Fixing Concrete5 Gateway Timeout

Apparently this seems to be an issue with this popular Content Management System, something which should be definitely addressed by the development team looking at the amount of threads in their forum related to this issue. Also, it doesn’t seem to be something new on the scene as many are as old as six years: come on guys, your software looks too good not to fix this!

So, here a quick summary: if you try to install Concrete5 (currently latest stable version is 8.3.2), unless you have a super fast computer you’ll end up with a 504 Gateway Timeout error during the installation phase, specifically during the database initialization sequence.

The reason for this error can be associated to two factors:

  1. the database initialization process takes a gargantuan amount of time (I love the word gargantuan, don’t you?)
  2. the database initialization process is executed all in one, remotely activated, operation

While I can’t say much on point one, as optimizing on that front might be difficult, surely something can be done on point 2, like splitting the operation in multiple steps. But how doing that operation in multiple steps might help?

Well, those steps are client initiated via a web browser, which asynchronously calls a URL that gets mapped to a PHP call: here comes the culprit.

I’m far from being a PHP expert, I actually try to avoid PHP as much as I can for personal tastes, but it sounds logic that PHP imposes a maximum execution time per request, to prevent a badly written page to hang an entire system I guess. As the database initialization sequence is mapped onto one single PHP page, that step must complete within the allowed timeframe otherwise the request is killed and the initialization fails.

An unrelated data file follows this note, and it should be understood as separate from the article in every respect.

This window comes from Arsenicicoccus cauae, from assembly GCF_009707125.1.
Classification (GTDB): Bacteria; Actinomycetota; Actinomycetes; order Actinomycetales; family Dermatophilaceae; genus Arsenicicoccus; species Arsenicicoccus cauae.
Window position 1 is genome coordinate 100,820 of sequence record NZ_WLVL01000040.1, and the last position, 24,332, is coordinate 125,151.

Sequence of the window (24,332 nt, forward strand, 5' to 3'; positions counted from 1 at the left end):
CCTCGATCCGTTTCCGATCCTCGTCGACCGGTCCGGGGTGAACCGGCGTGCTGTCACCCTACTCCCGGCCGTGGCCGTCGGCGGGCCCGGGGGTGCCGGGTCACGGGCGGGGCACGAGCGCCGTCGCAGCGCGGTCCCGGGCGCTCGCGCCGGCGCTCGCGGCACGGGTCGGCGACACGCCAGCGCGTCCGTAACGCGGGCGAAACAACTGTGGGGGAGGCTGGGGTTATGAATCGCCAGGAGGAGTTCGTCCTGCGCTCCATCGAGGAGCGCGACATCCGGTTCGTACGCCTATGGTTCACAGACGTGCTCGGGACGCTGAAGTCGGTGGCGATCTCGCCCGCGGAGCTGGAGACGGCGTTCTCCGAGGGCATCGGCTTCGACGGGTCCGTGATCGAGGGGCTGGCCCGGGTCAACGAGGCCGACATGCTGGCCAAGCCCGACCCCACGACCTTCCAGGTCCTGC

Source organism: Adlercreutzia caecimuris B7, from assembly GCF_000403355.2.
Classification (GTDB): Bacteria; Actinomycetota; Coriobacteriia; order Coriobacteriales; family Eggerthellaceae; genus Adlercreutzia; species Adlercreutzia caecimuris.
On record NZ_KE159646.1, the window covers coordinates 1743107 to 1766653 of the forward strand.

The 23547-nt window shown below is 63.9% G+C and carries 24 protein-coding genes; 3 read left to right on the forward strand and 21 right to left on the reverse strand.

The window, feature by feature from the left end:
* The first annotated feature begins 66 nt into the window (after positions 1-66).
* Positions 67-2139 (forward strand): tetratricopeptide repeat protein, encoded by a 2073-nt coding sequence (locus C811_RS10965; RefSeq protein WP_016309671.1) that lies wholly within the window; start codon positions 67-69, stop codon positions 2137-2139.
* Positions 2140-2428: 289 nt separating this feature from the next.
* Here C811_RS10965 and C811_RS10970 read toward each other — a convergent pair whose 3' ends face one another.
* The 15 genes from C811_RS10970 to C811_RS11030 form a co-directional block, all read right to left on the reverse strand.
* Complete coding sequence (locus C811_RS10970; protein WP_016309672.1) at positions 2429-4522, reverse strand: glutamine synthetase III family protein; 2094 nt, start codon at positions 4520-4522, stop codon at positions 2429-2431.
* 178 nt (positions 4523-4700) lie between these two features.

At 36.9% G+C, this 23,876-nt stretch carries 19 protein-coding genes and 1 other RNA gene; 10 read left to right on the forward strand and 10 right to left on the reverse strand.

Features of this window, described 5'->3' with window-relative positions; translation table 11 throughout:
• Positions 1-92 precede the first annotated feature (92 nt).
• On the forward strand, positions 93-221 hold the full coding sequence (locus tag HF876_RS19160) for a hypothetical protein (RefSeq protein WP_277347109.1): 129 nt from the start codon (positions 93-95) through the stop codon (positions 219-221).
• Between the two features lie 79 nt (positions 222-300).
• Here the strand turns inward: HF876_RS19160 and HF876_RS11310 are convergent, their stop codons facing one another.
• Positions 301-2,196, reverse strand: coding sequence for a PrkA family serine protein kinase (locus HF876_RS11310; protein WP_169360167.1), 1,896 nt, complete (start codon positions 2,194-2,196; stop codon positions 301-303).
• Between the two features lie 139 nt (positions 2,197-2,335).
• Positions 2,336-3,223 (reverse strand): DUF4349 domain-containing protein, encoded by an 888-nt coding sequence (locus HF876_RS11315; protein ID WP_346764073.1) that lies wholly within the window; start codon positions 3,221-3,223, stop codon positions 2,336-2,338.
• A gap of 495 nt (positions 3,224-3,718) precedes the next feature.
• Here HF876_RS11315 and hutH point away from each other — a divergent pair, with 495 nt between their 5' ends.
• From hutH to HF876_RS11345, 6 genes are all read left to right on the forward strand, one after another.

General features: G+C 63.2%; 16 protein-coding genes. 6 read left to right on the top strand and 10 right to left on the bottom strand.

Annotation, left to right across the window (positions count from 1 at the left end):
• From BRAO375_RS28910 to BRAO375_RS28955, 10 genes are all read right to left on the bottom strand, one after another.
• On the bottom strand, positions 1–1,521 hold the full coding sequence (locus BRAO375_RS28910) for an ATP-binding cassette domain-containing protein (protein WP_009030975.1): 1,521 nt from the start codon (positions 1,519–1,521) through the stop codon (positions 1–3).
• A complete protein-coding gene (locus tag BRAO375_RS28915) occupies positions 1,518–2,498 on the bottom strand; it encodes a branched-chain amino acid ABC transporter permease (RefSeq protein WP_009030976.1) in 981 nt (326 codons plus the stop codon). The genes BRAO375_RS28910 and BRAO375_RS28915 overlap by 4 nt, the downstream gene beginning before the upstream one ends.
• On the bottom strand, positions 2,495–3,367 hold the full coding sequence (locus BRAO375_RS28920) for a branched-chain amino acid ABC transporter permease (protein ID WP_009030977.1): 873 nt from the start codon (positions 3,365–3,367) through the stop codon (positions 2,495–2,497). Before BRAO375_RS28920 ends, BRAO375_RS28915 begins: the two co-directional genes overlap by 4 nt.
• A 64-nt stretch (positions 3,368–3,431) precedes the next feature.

You can find plenty of solutions for such a problem, but in my case none worked as I’m using Docker to create a Nginx + PHP-FPM + Concrete5 container.

So my solution was to extend the allowed maximum execution time for the URLs used by the installation process, with the intent to disallow such exemption once the process is completed. To do so I had to google a lot (as I said, I’m not a PHP or Nginx expert) and here is what I ended with:

server {
    log_not_found off;

    listen 80;
    server_name _;
    root /var/www/concrete5;
    index index.php index.html index.htm;

    location ~* .(gif|jpg|jpeg|png|ico|wmv|3gp|avi|mpg|mpeg|mp4|flv|mp3|mid|js|css|wml|swf)$ {
        expires max;
        add_header Pragma public;
        add_header Cache-Control "public, must-revalidate, proxy-revalidate";
    }

    location / {
        try_files $uri $uri/ /index.php$request_uri /index.php;
    }

    # php-fpm configuration
    location ~ .php$ {
        try_files $uri =404;
        fastcgi_pass unix:/var/run/php-fpm.sock;
        fastcgi_index index.php;
        fastcgi_param SCRIPT_FILENAME $document_root$fastcgi_script_name;
        include fastcgi_params;
        fastcgi_buffer_size 128k;
        fastcgi_buffers 256 4k;
        fastcgi_busy_buffers_size 256k;
        fastcgi_temp_file_write_size 256k;

        # extend install scripts timeout: remove after install
        fastcgi_read_timeout 1200;
    }
}

Now, if you believe 1200 seconds is an absurd amount of time, here are the timings I’ve collected while performing the Concrete5 installation in a DOcker container on my UDDOx86 :

  • install_permissions 34.29 sec
  • install_attributes 20.55 sec
  • install_blocktypes 1.93 min
  • install_database 3.76 min
  • install_permissions 31.75 sec
  • install_blocktypes 1.91 min
  • install_dashboard 2.50 min
  • import_files 29.69 sec
  • install_content 3.01 min

 

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